Sweat the small things.  This is a big area.  Well presented content is the exception rather than the rule simply because it is hard to do. Also many teams do not recognize the value of investing in a great copywriter or strong multi-media (lean-back) content.  The reality is that people wspend an overwhelming amount of their online time reading words on a page. On a PAGE - it is no accident that we refer to them as pages.  You need to adopt, develop or use a style guide in order to codify the rules and standards that are right for you.  You need to make several key decisions - languages and grammar, editorial voice, column layout, font, image handling, media handling, page depth/length, above and below the fold, the ability to rate or interact or share content and the ability to print for example, but most importantly you need to determine how to best present it based on your user's goals in order to get the right content to the reader as quickly as possible and in the most easily consumable manner.  Here are a few general themes that are must-haves:
a.   Content is appropriate to customer needs and business goals and help user to make a decision.
b.   Content is complete, up-to-date, accurate, with no redundancy.
c. Content, media, navigation and transactional capabilities work as an integrated whole
d. Nothing is included that is irrelevant.
e. Tags, keywords, categories and subheads are distinctive, descriptive, balanced and easily findable.
f.   Content across multiple languages is comprehensive.
g. Search works!  Do not underestimate the effort required or the power of getting search right on your site or within your application.

According to the W3C guidelines/standards for content, content should be:

    •    Perceivable – Information and user interface components must be presentable to users in ways they can perceive
    •    Operable – User interface components and navigation must be operable
    •    Understandable – Information and the operation of user interface must be understandable
    •    Robust – Content must be robust enough that it can be interpreted reliably by a wide variety of user agents, including assistive technologies (see Accessibility below)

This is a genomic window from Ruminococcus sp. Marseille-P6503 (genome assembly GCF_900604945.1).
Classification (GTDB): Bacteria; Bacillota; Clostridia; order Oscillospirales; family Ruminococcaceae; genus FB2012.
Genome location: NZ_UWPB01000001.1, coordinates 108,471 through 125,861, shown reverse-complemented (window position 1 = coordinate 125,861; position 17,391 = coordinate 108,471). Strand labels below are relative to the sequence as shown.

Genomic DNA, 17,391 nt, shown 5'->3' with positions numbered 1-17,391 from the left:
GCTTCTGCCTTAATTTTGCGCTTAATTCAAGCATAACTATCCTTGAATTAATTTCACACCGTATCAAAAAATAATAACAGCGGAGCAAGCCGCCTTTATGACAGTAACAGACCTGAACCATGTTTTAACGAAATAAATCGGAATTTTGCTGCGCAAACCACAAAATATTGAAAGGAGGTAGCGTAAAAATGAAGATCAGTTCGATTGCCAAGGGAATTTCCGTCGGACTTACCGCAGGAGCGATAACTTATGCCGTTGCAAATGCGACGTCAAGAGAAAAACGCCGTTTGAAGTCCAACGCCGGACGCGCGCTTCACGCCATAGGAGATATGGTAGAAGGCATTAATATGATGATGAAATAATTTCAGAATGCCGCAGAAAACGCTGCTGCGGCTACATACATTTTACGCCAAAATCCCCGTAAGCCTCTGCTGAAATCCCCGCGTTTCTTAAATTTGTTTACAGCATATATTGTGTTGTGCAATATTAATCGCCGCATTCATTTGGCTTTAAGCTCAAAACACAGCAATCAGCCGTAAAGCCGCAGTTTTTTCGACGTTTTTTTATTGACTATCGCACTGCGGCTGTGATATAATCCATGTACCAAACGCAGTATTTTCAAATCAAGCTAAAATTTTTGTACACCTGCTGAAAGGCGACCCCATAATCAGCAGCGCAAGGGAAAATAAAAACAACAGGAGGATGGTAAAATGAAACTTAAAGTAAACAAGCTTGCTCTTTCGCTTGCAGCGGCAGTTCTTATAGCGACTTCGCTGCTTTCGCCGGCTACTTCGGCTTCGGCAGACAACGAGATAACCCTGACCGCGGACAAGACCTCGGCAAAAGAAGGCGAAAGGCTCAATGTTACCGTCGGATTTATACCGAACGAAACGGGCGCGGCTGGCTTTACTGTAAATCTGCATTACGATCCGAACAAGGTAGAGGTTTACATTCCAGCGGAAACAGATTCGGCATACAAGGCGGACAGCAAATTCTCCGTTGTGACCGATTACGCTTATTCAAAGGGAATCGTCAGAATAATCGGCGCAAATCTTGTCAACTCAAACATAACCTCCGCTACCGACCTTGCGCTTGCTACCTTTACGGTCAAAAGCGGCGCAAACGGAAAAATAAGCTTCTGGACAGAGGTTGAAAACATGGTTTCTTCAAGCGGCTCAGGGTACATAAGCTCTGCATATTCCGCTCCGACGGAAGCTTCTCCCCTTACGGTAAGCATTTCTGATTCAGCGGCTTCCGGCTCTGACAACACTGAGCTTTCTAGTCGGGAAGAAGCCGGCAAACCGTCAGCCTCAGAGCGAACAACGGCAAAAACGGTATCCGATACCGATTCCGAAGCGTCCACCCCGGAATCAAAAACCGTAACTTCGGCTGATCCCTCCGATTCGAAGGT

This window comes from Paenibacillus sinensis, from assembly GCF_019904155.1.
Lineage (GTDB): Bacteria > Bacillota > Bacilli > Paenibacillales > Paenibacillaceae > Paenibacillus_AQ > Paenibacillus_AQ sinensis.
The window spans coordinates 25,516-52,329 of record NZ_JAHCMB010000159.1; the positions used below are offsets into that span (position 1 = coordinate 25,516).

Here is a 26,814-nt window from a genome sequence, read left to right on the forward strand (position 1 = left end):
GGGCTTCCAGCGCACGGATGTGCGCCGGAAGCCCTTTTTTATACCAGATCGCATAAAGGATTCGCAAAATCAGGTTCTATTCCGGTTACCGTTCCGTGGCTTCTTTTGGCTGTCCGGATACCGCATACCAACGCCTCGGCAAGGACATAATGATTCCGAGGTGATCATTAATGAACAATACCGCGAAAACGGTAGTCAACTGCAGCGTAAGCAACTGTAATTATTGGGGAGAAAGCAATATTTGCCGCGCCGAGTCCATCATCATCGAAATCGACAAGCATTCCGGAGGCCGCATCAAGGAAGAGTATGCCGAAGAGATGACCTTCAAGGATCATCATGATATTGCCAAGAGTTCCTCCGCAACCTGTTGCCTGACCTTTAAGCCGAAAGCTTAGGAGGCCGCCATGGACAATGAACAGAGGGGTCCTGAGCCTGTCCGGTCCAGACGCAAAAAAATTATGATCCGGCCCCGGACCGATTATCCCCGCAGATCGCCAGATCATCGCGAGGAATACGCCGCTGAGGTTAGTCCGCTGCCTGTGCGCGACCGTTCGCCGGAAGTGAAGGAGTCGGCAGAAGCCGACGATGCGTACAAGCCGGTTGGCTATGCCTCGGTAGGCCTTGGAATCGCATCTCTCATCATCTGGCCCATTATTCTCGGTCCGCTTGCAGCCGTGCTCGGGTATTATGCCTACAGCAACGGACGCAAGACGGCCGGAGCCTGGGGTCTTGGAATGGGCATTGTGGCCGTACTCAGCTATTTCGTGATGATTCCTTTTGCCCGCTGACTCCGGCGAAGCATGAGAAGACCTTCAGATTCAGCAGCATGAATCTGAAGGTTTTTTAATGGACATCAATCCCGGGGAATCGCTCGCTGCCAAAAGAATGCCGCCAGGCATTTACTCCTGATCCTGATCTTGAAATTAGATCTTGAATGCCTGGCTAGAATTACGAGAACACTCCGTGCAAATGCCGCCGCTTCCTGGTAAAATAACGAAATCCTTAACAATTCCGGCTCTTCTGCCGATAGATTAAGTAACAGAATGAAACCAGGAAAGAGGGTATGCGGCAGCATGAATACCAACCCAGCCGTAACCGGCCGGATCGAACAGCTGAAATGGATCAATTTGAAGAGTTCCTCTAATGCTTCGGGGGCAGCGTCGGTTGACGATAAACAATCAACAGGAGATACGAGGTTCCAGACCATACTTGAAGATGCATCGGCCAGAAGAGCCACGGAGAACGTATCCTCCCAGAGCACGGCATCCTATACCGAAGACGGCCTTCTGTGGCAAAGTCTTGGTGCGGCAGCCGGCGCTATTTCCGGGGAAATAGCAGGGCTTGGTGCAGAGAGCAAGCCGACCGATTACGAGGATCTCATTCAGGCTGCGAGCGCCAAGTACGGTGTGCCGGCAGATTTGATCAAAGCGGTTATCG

Example KPIs for content - Engagement, time on article, sharing, social feedback, purchase/conversion, site path optimization

7. Performance
Scalability, availability, load times, wait times and how these are represented to the user ultimately determine if users refer to your site as 'slow and annoying' or 'awesome and easy' - great performance empowers users to give you great feedback and ensures that you are always on and building trust and credibility with your users.  This is ultimately an IT task as it relates to network, server horsepower, application server choices, etc but a lot of performance issues can be introduced by content owners and designers.  Two simple rules to observe from a user POV are:
a.   Does the system perform fast enough for users and when it is not performing correctly do you have a way to let them know what the problem is?
b.  Are all load times appropriate to the value of content, even on a slower connections - or do you provide specific services to those with slower connections?

KPIs for Performance - page/application loads, load time, simultaneous users, transaction processing time, abandons, feedback

8. Error handling
Well-written, helpful error messages are crucial to a quality user experience. Poorly written error messages result in low product satisfaction, and are a leading cause of avoidable technical support costs. First and foremost there are essentially two types of errors - system errors and user errors - and we should group our work into the functional areas of error prevention, detection and recovery.  You, the designer and developer, are ultimately responsible for how these are put in place.  Also there are two types of messages that happen when an error takes place - error messages and warning messages. An error message alerts users of a problem that has already occurred. By contrast, a warning message alerts users of a condition that might cause a problem in the future. Error messages can be presented using modal dialog boxes, in-place messages, notifications, or balloons.  Effective error messages inform users that a problem occurred, explain why it happened, and provide a solution so users can fix the problem. Users should either perform an action or change their behavior as the result of an error message.  Consider: